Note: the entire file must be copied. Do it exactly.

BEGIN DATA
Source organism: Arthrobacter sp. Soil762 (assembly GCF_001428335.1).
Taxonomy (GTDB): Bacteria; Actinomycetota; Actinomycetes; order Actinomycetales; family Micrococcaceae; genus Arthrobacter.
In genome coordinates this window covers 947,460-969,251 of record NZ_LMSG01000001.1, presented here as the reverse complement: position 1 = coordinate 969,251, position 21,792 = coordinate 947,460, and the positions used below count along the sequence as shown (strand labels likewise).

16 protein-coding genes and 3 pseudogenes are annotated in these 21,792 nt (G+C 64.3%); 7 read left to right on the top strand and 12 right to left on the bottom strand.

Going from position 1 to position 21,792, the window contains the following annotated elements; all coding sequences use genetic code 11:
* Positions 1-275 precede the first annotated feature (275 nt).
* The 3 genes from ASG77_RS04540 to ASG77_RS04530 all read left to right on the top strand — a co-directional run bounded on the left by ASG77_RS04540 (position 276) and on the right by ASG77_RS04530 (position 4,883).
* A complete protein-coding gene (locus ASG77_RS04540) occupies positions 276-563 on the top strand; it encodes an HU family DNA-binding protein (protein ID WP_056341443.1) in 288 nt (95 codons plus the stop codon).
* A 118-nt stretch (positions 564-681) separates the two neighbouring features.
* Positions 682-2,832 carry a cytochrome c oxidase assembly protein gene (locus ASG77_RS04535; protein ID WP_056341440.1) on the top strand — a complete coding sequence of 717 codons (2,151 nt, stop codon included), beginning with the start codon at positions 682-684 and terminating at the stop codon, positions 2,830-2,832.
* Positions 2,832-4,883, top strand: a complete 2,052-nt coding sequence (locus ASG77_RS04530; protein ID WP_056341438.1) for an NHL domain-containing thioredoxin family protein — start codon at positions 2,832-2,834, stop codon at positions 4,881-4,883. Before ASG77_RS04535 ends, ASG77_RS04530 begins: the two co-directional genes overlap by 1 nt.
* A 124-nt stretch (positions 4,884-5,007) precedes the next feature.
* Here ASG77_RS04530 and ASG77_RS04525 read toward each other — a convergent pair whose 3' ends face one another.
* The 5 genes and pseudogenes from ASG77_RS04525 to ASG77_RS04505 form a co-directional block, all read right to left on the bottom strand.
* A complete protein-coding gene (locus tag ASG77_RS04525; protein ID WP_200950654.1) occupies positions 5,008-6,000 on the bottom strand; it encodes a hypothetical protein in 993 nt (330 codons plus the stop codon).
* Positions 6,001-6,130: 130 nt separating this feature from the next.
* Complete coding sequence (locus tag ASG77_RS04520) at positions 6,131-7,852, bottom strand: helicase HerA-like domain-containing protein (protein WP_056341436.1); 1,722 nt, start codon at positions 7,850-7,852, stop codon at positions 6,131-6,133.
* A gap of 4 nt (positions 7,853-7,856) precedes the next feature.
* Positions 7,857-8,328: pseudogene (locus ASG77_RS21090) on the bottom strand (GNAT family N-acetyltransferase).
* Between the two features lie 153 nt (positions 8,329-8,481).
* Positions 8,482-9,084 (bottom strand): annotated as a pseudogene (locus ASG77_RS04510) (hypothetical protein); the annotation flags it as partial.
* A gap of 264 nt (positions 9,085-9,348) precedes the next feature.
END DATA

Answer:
Source organism: Arthrobacter sp. Soil762 (assembly GCF_001428335.1).
Taxonomy (GTDB): Bacteria; Actinomycetota; Actinomycetes; order Actinomycetales; family Micrococcaceae; genus Arthrobacter.
In genome coordinates this window covers 947,460-969,251 of record NZ_LMSG01000001.1, presented here as the reverse complement: position 1 = coordinate 969,251, position 21,792 = coordinate 947,460, and the positions used below count along the sequence as shown (strand labels likewise).

16 protein-coding genes and 3 pseudogenes are annotated in these 21,792 nt (G+C 64.3%); 7 read left to right on the top strand and 12 right to left on the bottom strand.

Going from position 1 to position 21,792, the window contains the following annotated elements; all coding sequences use genetic code 11:
* Positions 1-275 precede the first annotated feature (275 nt).
* The 3 genes from ASG77_RS04540 to ASG77_RS04530 all read left to right on the top strand — a co-directional run bounded on the left by ASG77_RS04540 (position 276) and on the right by ASG77_RS04530 (position 4,883).
* A complete protein-coding gene (locus ASG77_RS04540) occupies positions 276-563 on the top strand; it encodes an HU family DNA-binding protein (protein ID WP_056341443.1) in 288 nt (95 codons plus the stop codon).
* A 118-nt stretch (positions 564-681) separates the two neighbouring features.
* Positions 682-2,832 carry a cytochrome c oxidase assembly protein gene (locus ASG77_RS04535; protein ID WP_056341440.1) on the top strand — a complete coding sequence of 717 codons (2,151 nt, stop codon included), beginning with the start codon at positions 682-684 and terminating at the stop codon, positions 2,830-2,832.
* Positions 2,832-4,883, top strand: a complete 2,052-nt coding sequence (locus ASG77_RS04530; protein ID WP_056341438.1) for an NHL domain-containing thioredoxin family protein — start codon at positions 2,832-2,834, stop codon at positions 4,881-4,883. Before ASG77_RS04535 ends, ASG77_RS04530 begins: the two co-directional genes overlap by 1 nt.
* A 124-nt stretch (positions 4,884-5,007) precedes the next feature.
* Here ASG77_RS04530 and ASG77_RS04525 read toward each other — a convergent pair whose 3' ends face one another.
* The 5 genes and pseudogenes from ASG77_RS04525 to ASG77_RS04505 form a co-directional block, all read right to left on the bottom strand.
* A complete protein-coding gene (locus tag ASG77_RS04525; protein ID WP_200950654.1) occupies positions 5,008-6,000 on the bottom strand; it encodes a hypothetical protein in 993 nt (330 codons plus the stop codon).
* Positions 6,001-6,130: 130 nt separating this feature from the next.
* Complete coding sequence (locus tag ASG77_RS04520) at positions 6,131-7,852, bottom strand: helicase HerA-like domain-containing protein (protein WP_056341436.1); 1,722 nt, start codon at positions 7,850-7,852, stop codon at positions 6,131-6,133.
* A gap of 4 nt (positions 7,853-7,856) precedes the next feature.
* Positions 7,857-8,328: pseudogene (locus ASG77_RS21090) on the bottom strand (GNAT family N-acetyltransferase).
* Between the two features lie 153 nt (positions 8,329-8,481).
* Positions 8,482-9,084 (bottom strand): annotated as a pseudogene (locus ASG77_RS04510) (hypothetical protein); the annotation flags it as partial.
* A gap of 264 nt (positions 9,085-9,348) precedes the next feature.